Despite the continued struggles of football in a post-pandemic era, the U-21 European Championships is set to begin on March 24th, an international tournament that will be unlike any of its predecessors. Alone the scheduling raises eyebrows, with the group stages and quarterfinals separated by exactly two months as UEFA hopes to get the green light to bring fans back in for the latter stages.
Regardless of the oddities surrounding the tournament though, the level of talent on display is not up for debate, with each of the competing sides littered with future world-beaters, or youngsters already beginning to make waves in continental football. Germany is of course no exception, with manager Stefan Kuntz nurturing the seeds of talent which can hopefully reverse the negative trend flowing through the national team.
German football has undergone a difficult year, culminating in their most recent 6:0 defeat at the hands of Spain. With coach Joachim Löw announcing his retirement at the end of the European Championships, and an aging squad beginning to make way for a new generation, it is time to look towards the youth for the next crop of talent capable of challenging for international honors.
The U-21 Euros will provide a massive platform for the youngsters to make a name for themselves, putting themselves on the radar of the next national team manager who will look to radically overhaul the playing squad. Times are changing in German football, and the U-21 Euros could be where we see a new crop of World Cup winners begin to emerge.
In this piece we take a deep dive into the squad Stefan Kuntz has called up, looking at which players you should be on the lookout for when Germany plays its first match against Hungary on March 24th.
Markus Schubert is one of three players in the current squad to have been called up for the tournament two years ago. However, unlike his contemporaries Arne Maier and Lukas Nmecha, Schubert has failed to establish himself as a first-choice option this time around. Chief amongst the reasons is his poor club form, failing to capitalize on the first-team minutes which he was afforded after Alexander Nübel’s contentious move to FC Bayern forced the first-choice goalkeeper onto the bench.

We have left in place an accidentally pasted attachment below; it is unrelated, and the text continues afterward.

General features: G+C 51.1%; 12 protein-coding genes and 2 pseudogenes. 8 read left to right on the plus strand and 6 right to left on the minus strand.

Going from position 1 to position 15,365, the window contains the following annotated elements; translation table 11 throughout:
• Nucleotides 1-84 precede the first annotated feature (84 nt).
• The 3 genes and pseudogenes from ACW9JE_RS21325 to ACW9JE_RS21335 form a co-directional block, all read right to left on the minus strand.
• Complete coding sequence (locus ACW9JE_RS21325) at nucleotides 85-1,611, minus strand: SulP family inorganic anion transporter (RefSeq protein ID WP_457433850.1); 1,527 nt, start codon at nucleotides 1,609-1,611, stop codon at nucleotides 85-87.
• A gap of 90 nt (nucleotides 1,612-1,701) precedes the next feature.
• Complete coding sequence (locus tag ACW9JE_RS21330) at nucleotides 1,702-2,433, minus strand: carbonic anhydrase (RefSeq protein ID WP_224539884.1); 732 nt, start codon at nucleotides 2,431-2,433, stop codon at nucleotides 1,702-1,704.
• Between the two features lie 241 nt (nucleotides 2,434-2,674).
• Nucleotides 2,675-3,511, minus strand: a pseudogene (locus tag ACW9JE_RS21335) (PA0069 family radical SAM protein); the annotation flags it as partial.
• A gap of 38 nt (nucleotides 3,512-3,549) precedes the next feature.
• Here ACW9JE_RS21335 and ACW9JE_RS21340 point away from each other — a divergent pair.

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With a couple of calamitous errors and thumping defeats in his 9 appearances last season, Schubert was shuffled out the door this summer, joining Eintracht Frankfurt on a one-year loan deal which saw Frederik Rønnow go the other way. There, Schubert has failed to set a mark, unable to get past his stiff competition of national team keeper Kevin Trapp.
Since joining in late September, Schubert has yet to make an appearance, spending all 21 of his squad appearances on the bench. With his last appearance coming for Schalke’s U-23’s on the 16th of September and having not even featured in the matchday squad in 5 of Germany’s last 6 qualifying matches, it is unlikely Markus Schubert will be the first-choice option for the important international fixtures coming up.
Finn Dahmen is in a similar situation to Markus Schubert, very much playing second fiddle at Mainz 05 where he has started just one Bundesliga match all season. Unfortunately, that match came against Bayern Munich, ending in a 5-2 defeat. For the U-21 side, Dahmen has featured just twice, the least of the keepers at Stefan Kuntz’s disposal.
Interestingly, one of those appearances came in the side’s 2-1 victory over Wales on the final matchday, a game they needed to win to secure their ticket to the European Championships. Though his lack of game-time doesn’t play in his favor, thriving in such an important match for the U-21 side gives him an advantage heading into the three-way competition for the starting spot between the posts.
There is no doubt that Lennart Grill has been the big winner over recent weeks. In the space of a month, Grill went from third-choice to starter at Bayer Leverkusen, capitalizing on an injury to first-choice Lukas Hradecky, and a dreadful error from the replacement Niklas Lomb. In his four appearances, Lomb’s form has been up and down, impressive in a 1-0 victory over rivals Borussia Mönchengladbach, but twice slightly hesitant off his line in defeats against Freiburg and Arminia Bielefeld.
Internationally, Grill was the most used keeper throughout qualification, starting 4 of the 8 group stage matches. Discounting the 4-1 defeat to Belgium, Grill did quite a good job as well, keeping two clean sheets, and conceding just the solitary goal in a 4-1 victory over Moldova. Particularly his performance against Bosnia on the penultimate matchday earned plaudits, making a couple of fine saves to maintain Germany’s qualification course.
Ridle Baku is the only player in the squad to have earned a full international cap, playing the full 90 minutes in the senior side’s 1-0 victory over the Czech Republic in November. Since joining Wolfsburg this summer, Baku has been in fantastic form, swapping relegation-threatened Mainz 05 for a concrete chance of Champions League qualification.
His 5 goals and 4 assists are just a small part of Baku’s overall package, completing the most sprints and intensive runs of any player in the German topflight this season. Whilst some of his teammates are struggling for consistent game time at club level, Baku has been a constant in Oliver Glasner’s side, starting all but 1 of Wolfsburg’s 25 matches. If there is any position that Kuntz can rely on, it is right back.